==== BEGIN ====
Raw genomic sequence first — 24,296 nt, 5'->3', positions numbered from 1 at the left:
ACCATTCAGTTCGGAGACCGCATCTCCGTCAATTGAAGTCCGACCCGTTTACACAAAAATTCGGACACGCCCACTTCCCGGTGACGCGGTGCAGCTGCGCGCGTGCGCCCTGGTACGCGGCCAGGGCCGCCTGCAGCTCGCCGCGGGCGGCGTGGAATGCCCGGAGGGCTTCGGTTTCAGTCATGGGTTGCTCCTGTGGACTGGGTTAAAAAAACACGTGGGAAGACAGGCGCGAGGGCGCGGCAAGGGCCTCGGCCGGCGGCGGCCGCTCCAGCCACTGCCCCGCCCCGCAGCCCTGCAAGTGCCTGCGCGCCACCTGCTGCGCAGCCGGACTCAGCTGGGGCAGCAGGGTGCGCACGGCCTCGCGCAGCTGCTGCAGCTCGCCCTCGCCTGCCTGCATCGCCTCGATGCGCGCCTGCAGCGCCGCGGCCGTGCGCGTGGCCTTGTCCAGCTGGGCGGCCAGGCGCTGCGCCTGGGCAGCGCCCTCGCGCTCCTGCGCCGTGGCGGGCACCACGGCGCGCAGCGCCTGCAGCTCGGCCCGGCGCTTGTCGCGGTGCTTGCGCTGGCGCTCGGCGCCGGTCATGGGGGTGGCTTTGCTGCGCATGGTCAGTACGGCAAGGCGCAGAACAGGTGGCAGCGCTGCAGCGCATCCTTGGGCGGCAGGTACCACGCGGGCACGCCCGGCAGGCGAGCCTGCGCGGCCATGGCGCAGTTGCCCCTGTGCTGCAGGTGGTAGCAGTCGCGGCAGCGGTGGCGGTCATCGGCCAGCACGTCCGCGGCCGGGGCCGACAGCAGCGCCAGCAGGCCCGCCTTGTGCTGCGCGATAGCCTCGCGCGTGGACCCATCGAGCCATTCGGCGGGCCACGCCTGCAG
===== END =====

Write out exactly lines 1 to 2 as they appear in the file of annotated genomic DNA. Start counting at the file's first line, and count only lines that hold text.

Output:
Raw genomic sequence first — 24,296 nt, 5'->3', positions numbered from 1 at the left:
ACCATTCAGTTCGGAGACCGCATCTCCGTCAATTGAAGTCCGACCCGTTTACACAAAAATTCGGACACGCCCACTTCCCGGTGACGCGGTGCAGCTGCGCGCGTGCGCCCTGGTACGCGGCCAGGGCCGCCTGCAGCTCGCCGCGGGCGGCGTGGAATGCCCGGAGGGCTTCGGTTTCAGTCATGGGTTGCTCCTGTGGACTGGGTTAAAAAAACACGTGGGAAGACAGGCGCGAGGGCGCGGCAAGGGCCTCGGCCGGCGGCGGCCGCTCCAGCCACTGCCCCGCCCCGCAGCCCTGCAAGTGCCTGCGCGCCACCTGCTGCGCAGCCGGACTCAGCTGGGGCAGCAGGGTGCGCACGGCCTCGCGCAGCTGCTGCAGCTCGCCCTCGCCTGCCTGCATCGCCTCGATGCGCGCCTGCAGCGCCGCGGCCGTGCGCGTGGCCTTGTCCAGCTGGGCGGCCAGGCGCTGCGCCTGGGCAGCGCCCTCGCGCTCCTGCGCCGTGGCGGGCACCACGGCGCGCAGCGCCTGCAGCTCGGCCCGGCGCTTGTCGCGGTGCTTGCGCTGGCGCTCGGCGCCGGTCATGGGGGTGGCTTTGCTGCGCATGGTCAGTACGGCAAGGCGCAGAACAGGTGGCAGCGCTGCAGCGCATCCTTGGGCGGCAGGTACCACGCGGGCACGCCCGGCAGGCGAGCCTGCGCGGCCATGGCGCAGTTGCCCCTGTGCTGCAGGTGGTAGCAGTCGCGGCAGCGGTGGCGGTCATCGGCCAGCACGTCCGCGGCCGGGGCCGACAGCAGCGCCAGCAGGCCCGCCTTGTGCTGCGCGATAGCCTCGCGCGTGGACCCATCGAGCCATTCGGCGGGCCACGCCTGCAG